IN PRAISE OF MOTH­ERS Mum knows best

Be­ing kind to oth­ers, dress­ing ap­pro­pri­ately and mak­ing a mean béchamel sauce – Dolly Alder­ton, aged 29-and-a-half, cel­e­brates what she’s learnt from her mum

Good Housekeeping (UK) - - Contents -

Have you ever won­dered what you’ve passed on to your kids? I can tell you: a lot. You may not re­alise it, but it’s a cer­tainty that at some time or an­other your son or daugh­ter has given your opin­ion on some­thing, which they’ve def­i­nitely passed off as their own. There were prob­a­bly gaps in the ed­u­ca­tion; things we’ve had to learn on our own. But there are lessons you taught us – first as you sooth­ingly stroked our hair, or told us off – that we will al­ways hold close.

‘Don’t wear a low-cut top and a short skirt,’ my mum al­ways said. ‘One is fine, but never both. A high-necked T-shirt or polo­neck with a mini works, or trousers with cleav­age. That’s the rule.’

De­spite my ado­les­cent fond­ness for dar­ing, low neck­lines and risqué high hems, I have fi­nally learnt that this re­ally is the rule. And just like all ad­vice par­ents give, it was an up­dated ver­sion of some­thing her mother had in­stilled in her. ‘The shorter the skirt, the lower the heel,’ she was al­ways told. I’m sure I’ll re­con­fig­ure and up­date the modesty rule if I ever have a daugh­ter of my own.

My mother told me not to get so drunk that I have a hang­over: ‘One glass of wa­ter

She taught me to stand my ground,

to earn and de­mand re­spect, time and space. But she also urged me to make that ground the high one

for ev­ery glass of wine,’ she said (I once, as a surly teenager, fool­ishly pointed out that this stops you from get­ting drunk, which is surely the whole point of hav­ing a glass of wine in the first place). How­ever, if I did, by chance, end up with a hang­over, then Mex­i­can eggs are the trick. Two eggs, cracked into a pan of chopped toma­toes, gar­lic and hot sauce cleans up your foggy head like noth­ing else.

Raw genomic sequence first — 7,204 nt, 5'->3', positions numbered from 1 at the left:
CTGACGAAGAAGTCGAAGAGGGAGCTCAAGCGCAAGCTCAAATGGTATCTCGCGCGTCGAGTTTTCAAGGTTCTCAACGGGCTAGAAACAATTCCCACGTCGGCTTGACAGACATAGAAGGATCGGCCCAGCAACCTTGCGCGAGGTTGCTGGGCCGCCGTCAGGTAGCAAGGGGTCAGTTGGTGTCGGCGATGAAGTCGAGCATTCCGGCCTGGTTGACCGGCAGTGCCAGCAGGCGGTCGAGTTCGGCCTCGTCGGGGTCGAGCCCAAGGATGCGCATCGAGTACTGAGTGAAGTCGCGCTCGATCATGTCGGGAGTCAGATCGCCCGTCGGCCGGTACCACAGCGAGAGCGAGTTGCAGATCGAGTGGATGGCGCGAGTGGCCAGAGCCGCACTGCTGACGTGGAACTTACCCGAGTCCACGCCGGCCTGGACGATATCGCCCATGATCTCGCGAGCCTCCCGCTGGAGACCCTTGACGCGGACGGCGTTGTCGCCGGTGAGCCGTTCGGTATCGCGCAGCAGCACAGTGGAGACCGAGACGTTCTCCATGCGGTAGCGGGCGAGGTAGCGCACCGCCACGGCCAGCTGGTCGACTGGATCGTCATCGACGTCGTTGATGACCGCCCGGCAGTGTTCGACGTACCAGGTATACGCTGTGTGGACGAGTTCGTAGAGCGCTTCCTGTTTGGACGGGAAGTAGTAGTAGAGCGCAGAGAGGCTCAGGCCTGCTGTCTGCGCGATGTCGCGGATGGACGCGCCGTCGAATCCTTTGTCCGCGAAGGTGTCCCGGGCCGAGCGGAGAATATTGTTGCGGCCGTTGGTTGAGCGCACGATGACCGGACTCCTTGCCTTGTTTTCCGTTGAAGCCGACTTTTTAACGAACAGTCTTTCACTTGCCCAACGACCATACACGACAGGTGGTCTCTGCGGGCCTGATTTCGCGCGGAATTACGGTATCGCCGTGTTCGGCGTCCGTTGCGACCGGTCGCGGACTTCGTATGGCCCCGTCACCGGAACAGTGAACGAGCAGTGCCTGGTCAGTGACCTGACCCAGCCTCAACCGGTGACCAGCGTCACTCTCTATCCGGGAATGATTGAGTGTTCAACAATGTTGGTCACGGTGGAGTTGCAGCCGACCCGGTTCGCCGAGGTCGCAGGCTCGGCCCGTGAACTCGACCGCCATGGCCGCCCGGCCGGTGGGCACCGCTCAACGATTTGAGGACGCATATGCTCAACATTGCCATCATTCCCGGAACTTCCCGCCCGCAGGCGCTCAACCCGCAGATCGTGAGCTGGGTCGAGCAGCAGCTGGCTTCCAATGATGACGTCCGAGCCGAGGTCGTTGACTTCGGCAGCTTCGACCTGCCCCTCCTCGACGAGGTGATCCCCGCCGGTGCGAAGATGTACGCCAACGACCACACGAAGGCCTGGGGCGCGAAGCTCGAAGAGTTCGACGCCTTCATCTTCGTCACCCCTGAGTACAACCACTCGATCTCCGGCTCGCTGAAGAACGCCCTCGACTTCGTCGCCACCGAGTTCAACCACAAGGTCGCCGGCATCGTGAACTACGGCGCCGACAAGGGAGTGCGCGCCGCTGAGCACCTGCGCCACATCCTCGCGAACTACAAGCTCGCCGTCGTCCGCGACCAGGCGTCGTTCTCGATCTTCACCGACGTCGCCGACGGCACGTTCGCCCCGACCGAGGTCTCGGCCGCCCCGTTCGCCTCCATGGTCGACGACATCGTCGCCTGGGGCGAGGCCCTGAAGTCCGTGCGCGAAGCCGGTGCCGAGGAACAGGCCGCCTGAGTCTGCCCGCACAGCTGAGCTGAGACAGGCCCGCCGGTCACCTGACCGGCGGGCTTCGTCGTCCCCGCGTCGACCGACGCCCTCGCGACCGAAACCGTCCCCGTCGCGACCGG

My mum taught me how to make a béchamel sauce as I stood by her on a chair at the kitchen counter. She told me that a dash of Worces­ter­shire sauce livens it up, that a touch of mus­tard in egg may­on­naise makes it ex­tra de­li­cious and vine­gar keeps meringues cloud-like on the in­side and crisp on the out­side. She taught me how to cook roast chicken, baked pota­toes, Vic­to­ria sponge and Delia’s all-but­ter short­bread.

She told me that if a stranger opens out their hand and asks for help, you help. Al­ways. If you have your two last pounds on earth left in your purse – you give one to the per­son in need. If some­one looks lonely at a party, you go and talk to them. I watched her show such com­pas­sion as I grew up – whether it was invit­ing the lonely, el­derly woman in Sains­bury’s to come home with us, or al­ways feed­ing the one-eyed cat who roamed round our gar­den. ‘You’ll learn, feel and re­ceive noth­ing in this life if you can’t be kind’ – that’s what my mother taught me.

And, an­noy­ingly, you have to be kind even when you don’t re­ally feel like it. I’ll never for­get the mo­ment I was asked to slow dance for the first time, at my 13th birth­day party, by a boy I liked so much I didn’t know how to han­dle it. ‘NO,’ I said, out of sheer em­bar­rass­ment. ‘I DON’T WANT TO DANCE WITH YOU.’ The DJ was in­structed by my mum to press pause on Westlife’s Fly­ing With­out Wings and she marched over.